As I suggested at the beginning of this post, my point is simple:  to what extent are boys being encouraged, by the most heavily promoted toys, to consider alternates to violence, as the first choice of conflict resolution?   The answer is not much.

These sorts of violent toys have been marketed for decades.  Thus, the obvious follow-up question: to the extent that many men have been taught (while boys) that violence is the most obvious first solution to human conflicts, have their adult attitudes toward wars and their attitudes toward a certain war-mongering president been affected by their favorite toys?


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Category: American Culture, Psychology Cognition, War

About the Author ()

Erich Vieth is an attorney focusing on consumer law litigation and appellate practice. He is also a working musician and a writer, having founded Dangerous Intersection in 2006. Erich lives in the Shaw Neighborhood of St. Louis, Missouri, where he lives half-time with his two extraordinary daughters.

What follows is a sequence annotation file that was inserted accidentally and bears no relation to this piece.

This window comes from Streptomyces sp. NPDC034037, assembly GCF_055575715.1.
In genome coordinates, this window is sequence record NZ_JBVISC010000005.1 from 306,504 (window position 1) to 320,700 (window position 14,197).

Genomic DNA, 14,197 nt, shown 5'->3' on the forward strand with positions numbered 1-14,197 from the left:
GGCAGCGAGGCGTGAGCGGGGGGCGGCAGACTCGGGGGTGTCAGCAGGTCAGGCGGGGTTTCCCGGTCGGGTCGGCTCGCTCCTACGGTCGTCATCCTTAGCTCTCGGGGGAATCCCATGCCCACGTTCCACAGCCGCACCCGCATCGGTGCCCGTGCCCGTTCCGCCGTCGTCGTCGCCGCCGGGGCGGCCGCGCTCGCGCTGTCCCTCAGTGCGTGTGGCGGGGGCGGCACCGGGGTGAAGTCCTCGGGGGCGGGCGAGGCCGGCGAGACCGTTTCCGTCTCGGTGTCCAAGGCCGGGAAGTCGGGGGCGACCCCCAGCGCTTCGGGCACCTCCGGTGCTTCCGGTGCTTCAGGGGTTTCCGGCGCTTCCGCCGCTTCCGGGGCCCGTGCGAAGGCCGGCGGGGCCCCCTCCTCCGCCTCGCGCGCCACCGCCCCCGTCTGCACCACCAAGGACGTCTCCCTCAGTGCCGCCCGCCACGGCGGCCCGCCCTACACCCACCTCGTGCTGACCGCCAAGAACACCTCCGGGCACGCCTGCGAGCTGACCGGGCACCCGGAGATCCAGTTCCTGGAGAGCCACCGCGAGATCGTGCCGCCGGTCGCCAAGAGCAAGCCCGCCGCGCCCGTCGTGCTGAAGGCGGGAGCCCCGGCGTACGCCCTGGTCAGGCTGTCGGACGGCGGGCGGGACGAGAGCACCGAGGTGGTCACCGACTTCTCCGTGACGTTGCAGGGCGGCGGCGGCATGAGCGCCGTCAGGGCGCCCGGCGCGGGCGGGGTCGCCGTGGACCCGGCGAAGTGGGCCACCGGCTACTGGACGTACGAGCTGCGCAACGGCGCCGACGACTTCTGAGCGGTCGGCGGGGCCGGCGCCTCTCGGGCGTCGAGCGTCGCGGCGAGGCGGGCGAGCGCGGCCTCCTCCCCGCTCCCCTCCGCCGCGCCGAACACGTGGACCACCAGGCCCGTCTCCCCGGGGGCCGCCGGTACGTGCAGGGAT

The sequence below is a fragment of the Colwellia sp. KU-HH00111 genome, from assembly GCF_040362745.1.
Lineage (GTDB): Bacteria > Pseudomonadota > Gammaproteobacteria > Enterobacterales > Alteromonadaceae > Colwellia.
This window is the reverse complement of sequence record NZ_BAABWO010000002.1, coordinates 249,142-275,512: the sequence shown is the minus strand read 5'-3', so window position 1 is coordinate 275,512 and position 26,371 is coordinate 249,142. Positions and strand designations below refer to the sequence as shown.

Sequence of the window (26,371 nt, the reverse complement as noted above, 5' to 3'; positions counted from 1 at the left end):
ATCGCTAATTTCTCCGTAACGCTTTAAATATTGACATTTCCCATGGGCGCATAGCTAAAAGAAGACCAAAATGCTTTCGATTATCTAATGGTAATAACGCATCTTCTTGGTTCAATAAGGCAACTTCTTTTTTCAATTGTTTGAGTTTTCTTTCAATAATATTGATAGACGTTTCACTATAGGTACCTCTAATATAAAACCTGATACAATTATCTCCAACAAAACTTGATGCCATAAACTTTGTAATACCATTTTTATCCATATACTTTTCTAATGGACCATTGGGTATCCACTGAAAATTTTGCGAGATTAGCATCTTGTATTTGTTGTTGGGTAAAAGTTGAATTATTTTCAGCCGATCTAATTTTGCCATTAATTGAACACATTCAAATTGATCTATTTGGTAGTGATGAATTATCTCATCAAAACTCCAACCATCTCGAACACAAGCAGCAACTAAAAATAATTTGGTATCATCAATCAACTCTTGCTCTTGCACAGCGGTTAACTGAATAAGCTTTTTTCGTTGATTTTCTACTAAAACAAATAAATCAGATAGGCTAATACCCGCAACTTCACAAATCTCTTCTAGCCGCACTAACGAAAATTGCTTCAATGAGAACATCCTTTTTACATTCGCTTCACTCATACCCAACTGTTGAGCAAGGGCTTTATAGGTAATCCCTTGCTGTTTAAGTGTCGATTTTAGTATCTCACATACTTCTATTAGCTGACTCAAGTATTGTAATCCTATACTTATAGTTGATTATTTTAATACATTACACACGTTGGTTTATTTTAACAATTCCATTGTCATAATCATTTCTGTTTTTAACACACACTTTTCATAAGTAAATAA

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  1. Boy monkeys prefer boy toys | Dangerous Intersection | February 13, 2009
  1. Dan Klarmann says:

    Let's not forget that an agressive thalamic response to irritation is instinctive. All species exhibit it. The marvel of human civilization is that we've largely learned to delay or even suppress this response. Children have to reach a certain level of maturity before they can be expected not to "hit back" for a perceived slight even in the most pacifist of homes. They imagine this response to be normal, and project it into the wider world around them until taught otherwise.